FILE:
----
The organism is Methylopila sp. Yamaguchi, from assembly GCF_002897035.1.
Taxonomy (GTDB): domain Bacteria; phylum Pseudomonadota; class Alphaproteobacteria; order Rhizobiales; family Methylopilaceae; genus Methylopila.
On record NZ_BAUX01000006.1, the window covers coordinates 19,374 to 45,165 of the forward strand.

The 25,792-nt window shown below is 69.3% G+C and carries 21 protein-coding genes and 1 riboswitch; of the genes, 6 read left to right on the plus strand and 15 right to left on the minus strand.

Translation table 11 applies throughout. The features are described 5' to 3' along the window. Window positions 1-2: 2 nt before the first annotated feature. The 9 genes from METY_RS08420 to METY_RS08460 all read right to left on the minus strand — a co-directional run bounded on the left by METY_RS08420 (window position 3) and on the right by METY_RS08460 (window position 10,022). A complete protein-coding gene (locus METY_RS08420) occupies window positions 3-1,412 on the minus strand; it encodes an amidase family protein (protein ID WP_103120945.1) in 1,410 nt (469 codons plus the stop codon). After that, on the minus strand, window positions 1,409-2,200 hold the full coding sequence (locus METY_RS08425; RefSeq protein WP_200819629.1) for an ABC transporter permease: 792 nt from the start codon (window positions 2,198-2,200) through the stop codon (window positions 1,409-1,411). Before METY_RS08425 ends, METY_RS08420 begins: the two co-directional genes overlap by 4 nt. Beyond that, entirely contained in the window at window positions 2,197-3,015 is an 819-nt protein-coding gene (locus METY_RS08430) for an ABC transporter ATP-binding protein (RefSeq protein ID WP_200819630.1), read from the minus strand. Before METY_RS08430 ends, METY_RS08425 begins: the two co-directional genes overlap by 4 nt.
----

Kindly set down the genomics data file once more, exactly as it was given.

The organism is Methylopila sp. Yamaguchi, from assembly GCF_002897035.1.
Taxonomy (GTDB): domain Bacteria; phylum Pseudomonadota; class Alphaproteobacteria; order Rhizobiales; family Methylopilaceae; genus Methylopila.
On record NZ_BAUX01000006.1, the window covers coordinates 19,374 to 45,165 of the forward strand.

The 25,792-nt window shown below is 69.3% G+C and carries 21 protein-coding genes and 1 riboswitch; of the genes, 6 read left to right on the plus strand and 15 right to left on the minus strand.

Translation table 11 applies throughout. The features are described 5' to 3' along the window. Window positions 1-2: 2 nt before the first annotated feature. The 9 genes from METY_RS08420 to METY_RS08460 all read right to left on the minus strand — a co-directional run bounded on the left by METY_RS08420 (window position 3) and on the right by METY_RS08460 (window position 10,022). A complete protein-coding gene (locus METY_RS08420) occupies window positions 3-1,412 on the minus strand; it encodes an amidase family protein (protein ID WP_103120945.1) in 1,410 nt (469 codons plus the stop codon). After that, on the minus strand, window positions 1,409-2,200 hold the full coding sequence (locus METY_RS08425; RefSeq protein WP_200819629.1) for an ABC transporter permease: 792 nt from the start codon (window positions 2,198-2,200) through the stop codon (window positions 1,409-1,411). Before METY_RS08425 ends, METY_RS08420 begins: the two co-directional genes overlap by 4 nt. Beyond that, entirely contained in the window at window positions 2,197-3,015 is an 819-nt protein-coding gene (locus METY_RS08430) for an ABC transporter ATP-binding protein (RefSeq protein ID WP_200819630.1), read from the minus strand. Before METY_RS08430 ends, METY_RS08425 begins: the two co-directional genes overlap by 4 nt.